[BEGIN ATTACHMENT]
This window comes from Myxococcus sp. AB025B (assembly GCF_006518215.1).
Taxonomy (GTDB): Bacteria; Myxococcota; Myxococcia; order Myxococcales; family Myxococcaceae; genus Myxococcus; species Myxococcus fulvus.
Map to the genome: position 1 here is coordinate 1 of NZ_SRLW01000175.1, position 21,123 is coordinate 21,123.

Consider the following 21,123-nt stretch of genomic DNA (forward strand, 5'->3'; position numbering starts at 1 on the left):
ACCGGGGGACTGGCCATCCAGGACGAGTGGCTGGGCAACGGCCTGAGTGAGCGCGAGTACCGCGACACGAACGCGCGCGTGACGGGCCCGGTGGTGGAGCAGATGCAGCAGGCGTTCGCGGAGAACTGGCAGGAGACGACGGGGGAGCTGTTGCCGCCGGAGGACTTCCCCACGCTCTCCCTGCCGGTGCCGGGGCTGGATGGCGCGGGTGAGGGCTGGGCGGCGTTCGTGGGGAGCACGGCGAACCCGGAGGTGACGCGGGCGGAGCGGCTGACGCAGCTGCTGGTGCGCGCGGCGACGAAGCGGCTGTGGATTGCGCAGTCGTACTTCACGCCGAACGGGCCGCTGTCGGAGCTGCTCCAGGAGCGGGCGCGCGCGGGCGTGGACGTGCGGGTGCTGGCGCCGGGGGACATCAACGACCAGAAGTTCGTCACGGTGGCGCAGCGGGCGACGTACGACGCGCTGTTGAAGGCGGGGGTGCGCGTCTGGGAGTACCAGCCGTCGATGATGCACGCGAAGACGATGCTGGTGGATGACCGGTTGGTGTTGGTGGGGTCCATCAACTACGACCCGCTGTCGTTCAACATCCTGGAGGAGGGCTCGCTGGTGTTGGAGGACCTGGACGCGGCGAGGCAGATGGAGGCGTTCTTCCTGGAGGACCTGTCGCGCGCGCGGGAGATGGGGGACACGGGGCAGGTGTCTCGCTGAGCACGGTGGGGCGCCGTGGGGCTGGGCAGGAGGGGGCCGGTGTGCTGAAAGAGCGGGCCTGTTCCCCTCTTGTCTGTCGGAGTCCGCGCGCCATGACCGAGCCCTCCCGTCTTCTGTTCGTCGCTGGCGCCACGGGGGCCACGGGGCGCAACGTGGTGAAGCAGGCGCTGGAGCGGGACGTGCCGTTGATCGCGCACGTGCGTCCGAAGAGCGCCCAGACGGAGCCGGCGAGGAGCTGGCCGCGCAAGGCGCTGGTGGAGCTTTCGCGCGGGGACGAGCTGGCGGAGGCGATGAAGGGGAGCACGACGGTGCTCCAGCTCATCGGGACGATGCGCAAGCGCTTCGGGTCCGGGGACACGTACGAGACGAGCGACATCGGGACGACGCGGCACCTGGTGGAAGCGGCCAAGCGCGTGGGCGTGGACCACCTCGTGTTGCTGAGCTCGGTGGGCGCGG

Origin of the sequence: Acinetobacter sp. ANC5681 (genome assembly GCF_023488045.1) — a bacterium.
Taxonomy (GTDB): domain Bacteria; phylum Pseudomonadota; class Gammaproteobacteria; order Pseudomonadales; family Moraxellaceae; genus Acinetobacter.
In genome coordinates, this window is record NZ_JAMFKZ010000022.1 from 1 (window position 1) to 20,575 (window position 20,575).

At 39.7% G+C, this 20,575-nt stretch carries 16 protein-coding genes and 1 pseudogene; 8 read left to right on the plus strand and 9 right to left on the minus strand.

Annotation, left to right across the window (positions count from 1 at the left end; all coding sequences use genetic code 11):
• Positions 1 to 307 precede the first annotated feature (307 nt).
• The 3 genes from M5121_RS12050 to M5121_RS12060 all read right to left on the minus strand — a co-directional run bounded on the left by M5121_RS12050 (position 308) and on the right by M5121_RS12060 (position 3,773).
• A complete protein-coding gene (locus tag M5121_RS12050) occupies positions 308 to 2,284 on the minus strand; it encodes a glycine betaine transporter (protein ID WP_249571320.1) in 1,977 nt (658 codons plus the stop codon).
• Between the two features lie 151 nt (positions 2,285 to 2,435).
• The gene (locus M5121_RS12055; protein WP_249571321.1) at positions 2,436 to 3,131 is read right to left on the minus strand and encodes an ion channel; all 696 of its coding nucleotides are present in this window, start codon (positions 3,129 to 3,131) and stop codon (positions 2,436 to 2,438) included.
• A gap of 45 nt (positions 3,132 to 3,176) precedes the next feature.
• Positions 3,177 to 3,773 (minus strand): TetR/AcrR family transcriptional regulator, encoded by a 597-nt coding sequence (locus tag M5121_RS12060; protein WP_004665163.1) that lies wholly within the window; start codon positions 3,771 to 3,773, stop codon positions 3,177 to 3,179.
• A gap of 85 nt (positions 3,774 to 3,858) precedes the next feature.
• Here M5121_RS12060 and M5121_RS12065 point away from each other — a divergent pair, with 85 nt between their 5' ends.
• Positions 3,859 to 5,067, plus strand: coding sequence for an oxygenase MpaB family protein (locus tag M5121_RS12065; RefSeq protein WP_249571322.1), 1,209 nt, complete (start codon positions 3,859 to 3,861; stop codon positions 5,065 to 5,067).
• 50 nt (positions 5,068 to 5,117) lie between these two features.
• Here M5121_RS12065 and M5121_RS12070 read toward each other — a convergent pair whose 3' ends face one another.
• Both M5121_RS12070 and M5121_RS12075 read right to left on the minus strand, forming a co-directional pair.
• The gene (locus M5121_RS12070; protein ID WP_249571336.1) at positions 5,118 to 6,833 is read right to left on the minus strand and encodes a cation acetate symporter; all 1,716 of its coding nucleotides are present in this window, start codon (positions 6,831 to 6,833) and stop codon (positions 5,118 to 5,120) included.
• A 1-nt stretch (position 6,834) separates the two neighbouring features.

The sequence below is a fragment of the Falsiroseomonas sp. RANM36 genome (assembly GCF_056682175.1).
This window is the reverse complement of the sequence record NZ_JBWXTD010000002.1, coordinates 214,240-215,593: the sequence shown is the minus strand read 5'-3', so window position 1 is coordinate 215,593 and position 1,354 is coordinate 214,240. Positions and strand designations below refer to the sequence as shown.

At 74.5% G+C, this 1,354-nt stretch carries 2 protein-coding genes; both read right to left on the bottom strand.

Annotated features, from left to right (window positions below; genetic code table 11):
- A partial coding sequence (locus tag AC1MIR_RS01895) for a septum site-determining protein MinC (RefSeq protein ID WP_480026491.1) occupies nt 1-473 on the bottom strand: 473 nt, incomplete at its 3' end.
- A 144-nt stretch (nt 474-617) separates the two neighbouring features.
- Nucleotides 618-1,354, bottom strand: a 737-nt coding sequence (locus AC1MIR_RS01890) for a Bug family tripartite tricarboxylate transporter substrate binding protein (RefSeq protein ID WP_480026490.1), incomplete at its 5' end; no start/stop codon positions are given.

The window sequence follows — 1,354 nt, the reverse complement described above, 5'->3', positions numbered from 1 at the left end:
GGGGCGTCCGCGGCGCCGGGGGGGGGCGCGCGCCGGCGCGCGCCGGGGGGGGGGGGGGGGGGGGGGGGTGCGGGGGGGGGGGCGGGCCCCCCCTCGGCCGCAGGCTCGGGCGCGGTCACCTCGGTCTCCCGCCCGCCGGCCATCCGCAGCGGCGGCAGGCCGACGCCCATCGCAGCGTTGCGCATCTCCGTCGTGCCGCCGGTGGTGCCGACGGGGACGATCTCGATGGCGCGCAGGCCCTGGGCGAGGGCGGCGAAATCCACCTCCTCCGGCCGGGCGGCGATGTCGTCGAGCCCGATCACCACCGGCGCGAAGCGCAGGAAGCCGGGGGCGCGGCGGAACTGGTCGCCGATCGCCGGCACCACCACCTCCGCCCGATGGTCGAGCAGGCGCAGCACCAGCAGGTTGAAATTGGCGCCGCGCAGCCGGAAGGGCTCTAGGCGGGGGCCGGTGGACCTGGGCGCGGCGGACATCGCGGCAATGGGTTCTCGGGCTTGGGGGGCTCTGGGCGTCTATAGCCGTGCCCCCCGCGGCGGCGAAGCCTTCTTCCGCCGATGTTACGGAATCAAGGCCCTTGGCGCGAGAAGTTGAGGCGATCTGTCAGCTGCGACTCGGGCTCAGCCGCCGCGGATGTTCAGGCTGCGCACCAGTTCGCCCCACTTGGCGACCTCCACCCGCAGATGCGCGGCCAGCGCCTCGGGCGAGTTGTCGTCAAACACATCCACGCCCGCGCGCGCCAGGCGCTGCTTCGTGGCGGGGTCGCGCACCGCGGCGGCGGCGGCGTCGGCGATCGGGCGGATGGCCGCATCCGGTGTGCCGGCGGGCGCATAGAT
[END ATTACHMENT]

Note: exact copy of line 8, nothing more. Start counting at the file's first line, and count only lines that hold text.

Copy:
In genome coordinates, this window is record NZ_JAMFKZ010000022.1 from 1 (window position 1) to 20,575 (window position 20,575).